Given its dire financial straits, Detroit’s present governmental situation is not so much Byzantine as late Roman imperial hinterland. City politics is decadent. Manufacturing firms have long since relocated to cheaper labor markets. Of Detroit’s 138 square miles, about 20 per cent are vacant. The recent real estate bust accelerated the checkerboard abandonment of residential and commercial buildings within the city. Now some parts of town are being eyed by developers as potential sites for grandiose projects promising trickle-down benefits. Their construction would displace present residents, and prosper only a well-placed few.

The unimaginative rescue strategy is to gentrify a downtown area or two—build a big medical complex or maybe another stadium downtown.

Huge, shiny, graceless theaters, hotels, amphitheaters and office buildings downtown turn blank featureless faces to the street. Among these, lurking closer to the ground, are substantial old stone and brick buildings, like the courthouse—ornate, and embellished, but derelict now. Outside that small zone, everywhere vacant lots gape next to solid handsome apartment buildings and big family houses. In some parts of town where there’s 100% unemployment, even the cost of utilities is prohibitive. Tens of thousands of homes lack water or electricity. There you see houses crumbling, porches collapsing, discarded furniture with soaked and rotting upholstery strewn in vacant lots, the occasional orderly pile of rubble, a multitude of small businesses gone down, shrouded with plywood.

Yet amid the battered structures of the Motor City remain plenty of loyal citizens who insist upon their right and responsibility to have a say in the community’s governance. Making a stand in Detroit is visionary and practical, but hard and dangerous. There’s mostly petty crime and the doors are always locked. In certain parts of town, you just assume that you’re going to be robbed on occasion. Several different police forces operate within the city, equipped with tanks and helicopters. The cops often wade into domestic disputes, shooting first and asking questions later. These are the real conditions of the lives of many longtime Detroiters. So, as humans who value place generally do, they are working with those conditions, responding directly, self-organizing myriad forms of constructive direct action. With scores of such compatriots, Grace Lee Boggs envisions her hometown as Detroit, City of Hope.

Thus other ideas about Detroit’s future have taken root. There are at least 800 community gardens in the metro area. These have been launched under dozens of auspices, from households to religious orders to schools, and by a Boggs-inspired program called Detroit Summer. Begun in 1992, Detroit Summer invited young people from throughout the US to come to rebuild Detroit, and learn about the city’s plight and potential. Working side by side with residents to create murals, youth help with home maintenance, create community gardens, and develop organizing skills along the way.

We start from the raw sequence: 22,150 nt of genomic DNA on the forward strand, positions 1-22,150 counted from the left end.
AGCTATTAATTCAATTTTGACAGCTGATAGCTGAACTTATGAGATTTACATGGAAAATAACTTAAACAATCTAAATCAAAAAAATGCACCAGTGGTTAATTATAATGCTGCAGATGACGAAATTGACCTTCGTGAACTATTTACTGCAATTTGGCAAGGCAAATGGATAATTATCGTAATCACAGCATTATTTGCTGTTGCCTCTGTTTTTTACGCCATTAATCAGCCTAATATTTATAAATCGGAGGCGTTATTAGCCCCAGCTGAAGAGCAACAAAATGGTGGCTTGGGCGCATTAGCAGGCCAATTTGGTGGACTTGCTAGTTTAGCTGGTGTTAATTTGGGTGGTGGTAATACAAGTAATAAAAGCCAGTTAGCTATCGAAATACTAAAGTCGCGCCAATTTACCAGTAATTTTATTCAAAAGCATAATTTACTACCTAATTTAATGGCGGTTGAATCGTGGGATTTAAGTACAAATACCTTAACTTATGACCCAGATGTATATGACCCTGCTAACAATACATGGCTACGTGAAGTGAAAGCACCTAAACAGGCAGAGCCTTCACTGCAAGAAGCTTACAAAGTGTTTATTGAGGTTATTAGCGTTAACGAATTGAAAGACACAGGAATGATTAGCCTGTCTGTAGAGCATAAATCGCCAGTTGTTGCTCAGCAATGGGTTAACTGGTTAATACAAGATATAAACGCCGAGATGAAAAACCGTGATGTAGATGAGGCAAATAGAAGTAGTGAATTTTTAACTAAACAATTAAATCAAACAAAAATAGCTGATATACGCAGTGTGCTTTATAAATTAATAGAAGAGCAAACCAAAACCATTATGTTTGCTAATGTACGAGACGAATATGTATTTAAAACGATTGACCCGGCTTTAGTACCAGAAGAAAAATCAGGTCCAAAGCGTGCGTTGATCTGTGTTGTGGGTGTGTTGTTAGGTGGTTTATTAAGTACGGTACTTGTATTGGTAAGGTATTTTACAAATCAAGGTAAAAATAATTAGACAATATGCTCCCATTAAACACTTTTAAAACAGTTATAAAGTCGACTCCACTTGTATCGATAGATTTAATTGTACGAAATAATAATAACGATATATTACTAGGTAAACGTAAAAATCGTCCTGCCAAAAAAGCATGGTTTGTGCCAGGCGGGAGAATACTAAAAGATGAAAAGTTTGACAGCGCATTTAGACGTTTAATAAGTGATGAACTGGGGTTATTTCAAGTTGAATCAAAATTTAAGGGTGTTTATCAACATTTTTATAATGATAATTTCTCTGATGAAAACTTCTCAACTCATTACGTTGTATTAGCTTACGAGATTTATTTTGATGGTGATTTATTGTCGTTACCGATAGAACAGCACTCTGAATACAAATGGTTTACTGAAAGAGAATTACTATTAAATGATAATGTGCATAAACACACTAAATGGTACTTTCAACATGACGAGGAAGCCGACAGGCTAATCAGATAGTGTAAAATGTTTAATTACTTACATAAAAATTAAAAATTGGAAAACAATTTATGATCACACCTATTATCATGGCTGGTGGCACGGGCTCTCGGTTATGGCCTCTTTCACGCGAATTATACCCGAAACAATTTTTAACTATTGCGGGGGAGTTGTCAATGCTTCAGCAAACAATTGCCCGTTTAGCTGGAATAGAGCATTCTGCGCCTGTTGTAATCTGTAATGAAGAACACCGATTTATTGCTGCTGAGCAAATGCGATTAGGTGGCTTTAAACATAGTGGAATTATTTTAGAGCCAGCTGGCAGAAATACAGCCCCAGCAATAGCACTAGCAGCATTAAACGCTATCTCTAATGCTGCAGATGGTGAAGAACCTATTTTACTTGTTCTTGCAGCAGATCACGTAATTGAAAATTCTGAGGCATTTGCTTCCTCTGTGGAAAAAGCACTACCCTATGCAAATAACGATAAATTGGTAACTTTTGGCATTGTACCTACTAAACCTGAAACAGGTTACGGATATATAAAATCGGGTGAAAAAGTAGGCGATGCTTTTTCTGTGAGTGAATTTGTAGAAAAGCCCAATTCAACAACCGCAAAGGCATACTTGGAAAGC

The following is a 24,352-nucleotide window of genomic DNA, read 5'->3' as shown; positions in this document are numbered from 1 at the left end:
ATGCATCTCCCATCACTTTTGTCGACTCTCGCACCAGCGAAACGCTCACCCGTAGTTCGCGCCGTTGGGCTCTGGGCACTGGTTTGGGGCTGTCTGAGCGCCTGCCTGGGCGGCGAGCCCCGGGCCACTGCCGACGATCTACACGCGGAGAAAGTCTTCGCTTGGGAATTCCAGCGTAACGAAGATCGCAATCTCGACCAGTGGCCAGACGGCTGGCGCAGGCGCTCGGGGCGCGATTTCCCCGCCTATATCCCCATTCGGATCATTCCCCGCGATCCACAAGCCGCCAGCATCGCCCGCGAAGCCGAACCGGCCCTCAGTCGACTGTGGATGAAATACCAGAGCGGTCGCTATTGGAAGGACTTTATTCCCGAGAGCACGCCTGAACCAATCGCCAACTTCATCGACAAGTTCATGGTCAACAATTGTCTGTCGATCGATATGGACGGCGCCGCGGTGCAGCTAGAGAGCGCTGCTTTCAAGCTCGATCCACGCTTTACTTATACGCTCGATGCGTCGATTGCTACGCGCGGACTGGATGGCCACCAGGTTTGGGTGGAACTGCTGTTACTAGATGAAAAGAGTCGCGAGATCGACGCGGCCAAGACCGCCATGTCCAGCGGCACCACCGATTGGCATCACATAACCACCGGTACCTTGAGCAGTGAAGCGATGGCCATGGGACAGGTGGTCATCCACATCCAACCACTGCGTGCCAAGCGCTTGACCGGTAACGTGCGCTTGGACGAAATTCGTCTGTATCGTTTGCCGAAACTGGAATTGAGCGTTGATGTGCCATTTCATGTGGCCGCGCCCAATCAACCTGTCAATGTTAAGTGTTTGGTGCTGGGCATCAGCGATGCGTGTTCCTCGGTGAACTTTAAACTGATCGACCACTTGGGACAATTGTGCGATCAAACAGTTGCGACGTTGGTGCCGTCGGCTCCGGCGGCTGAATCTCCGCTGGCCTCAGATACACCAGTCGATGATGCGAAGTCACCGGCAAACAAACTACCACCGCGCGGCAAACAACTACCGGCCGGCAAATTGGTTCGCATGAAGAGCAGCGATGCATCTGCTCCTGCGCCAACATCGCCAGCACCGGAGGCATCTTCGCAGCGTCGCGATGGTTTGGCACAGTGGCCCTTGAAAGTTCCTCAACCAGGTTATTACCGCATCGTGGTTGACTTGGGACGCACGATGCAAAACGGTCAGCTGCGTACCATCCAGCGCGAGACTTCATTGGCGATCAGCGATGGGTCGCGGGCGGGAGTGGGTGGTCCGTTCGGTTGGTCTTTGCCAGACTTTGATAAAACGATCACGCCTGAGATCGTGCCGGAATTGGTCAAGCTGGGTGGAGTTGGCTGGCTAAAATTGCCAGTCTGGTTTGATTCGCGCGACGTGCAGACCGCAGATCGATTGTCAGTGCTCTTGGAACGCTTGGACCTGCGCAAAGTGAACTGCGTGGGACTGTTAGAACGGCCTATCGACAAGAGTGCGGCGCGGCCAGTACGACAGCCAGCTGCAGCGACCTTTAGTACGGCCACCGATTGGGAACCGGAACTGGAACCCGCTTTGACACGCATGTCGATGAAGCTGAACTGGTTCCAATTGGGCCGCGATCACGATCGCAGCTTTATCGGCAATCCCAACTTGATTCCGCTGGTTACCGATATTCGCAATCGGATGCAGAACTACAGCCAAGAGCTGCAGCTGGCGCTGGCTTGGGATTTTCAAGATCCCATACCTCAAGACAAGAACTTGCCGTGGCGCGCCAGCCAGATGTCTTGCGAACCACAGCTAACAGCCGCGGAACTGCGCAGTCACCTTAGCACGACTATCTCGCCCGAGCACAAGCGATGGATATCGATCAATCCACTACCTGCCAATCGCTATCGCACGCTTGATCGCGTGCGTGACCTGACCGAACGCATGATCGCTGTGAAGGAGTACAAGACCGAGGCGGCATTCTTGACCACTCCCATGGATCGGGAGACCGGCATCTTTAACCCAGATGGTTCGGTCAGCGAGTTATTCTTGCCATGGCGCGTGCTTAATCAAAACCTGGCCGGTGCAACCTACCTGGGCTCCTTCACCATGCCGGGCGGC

On a cold, gusty April Fool’s day, I had my whirlwind tour of some of those murals and gardens on the east side of town. I became just one of the thousands of visitors to Detroit who come to see whether, as the motto of the World Social Forum has it, another world is possible. Amid the gutted factories of the automotive era, planted by the genius of a diehard multiethnic community rise the shoots of a different kind of human future than that envisioned by greedlocked governments with their undemocratic agendas of privatization, liquidation, and profit at any human or ecological cost.

The modest Earthworks Urban Farm, comprising about an acre, and recently unfenced bespoke such possibility. Created as a part of a Capuchin ministry, the program grows food for soup kitchen and conducts youth programs to involve children and teens in gardening. Alongside the garden were fragrant, head-high compost heaps. A good-sized hoop house fostered imminent spring plantings. At the garden entrance was a shapely straw bale portal, with a plaque invoking St. Isadore, patron of farmers. Another sign proclaimed “We work for a just, beautiful food system for all.”

Not far away another, smaller garden, a project of the Friends of Detroit, still needed protection behind a chain-link, barbed wire-topped fence. Elsewhere around the neighborhood were hundreds of fruit trees planted by the group. The garden lay on a small city lot across from a community center and business incubator called Club Tech. Michael Wimberly, one of Detroit’s many social entrepreneurs and the leader of the group, explained the workings of the garden’s rainwater management system to us, and much else besides. The first flush of rainwater, said Wimberly, carrying the roof’s accumulated particulate pollution, would be shunted through a gravel bed bordering a flower garden; selling those flowers at Detroit’s Eastern Market could be a cottage industry. In a jobless neighborhood where utilities can be impossible to afford, rainwater harvest, fruit trees, and market gardening could be the makings of survival. Wimberly noted the paradox that the abandonment of such neighborhoods by industry and government makes them free zones inviting riots of social invention.

The Next American Revolution

Revolutions in human ecology have rolled from the ancient reality of wildness to post industrial wastelands. There are urban prairies now in Detroit, and a robust population of Chinese pheasants. From that modern matrix comes another venerable thinker whose work is worth conjuring with: Grace Lee Boggs, a political philosopher and an activist of more than fifty years in the black power, civil rights, labor, feminist, and environmental justice movements. She works to foment the next American Revolution.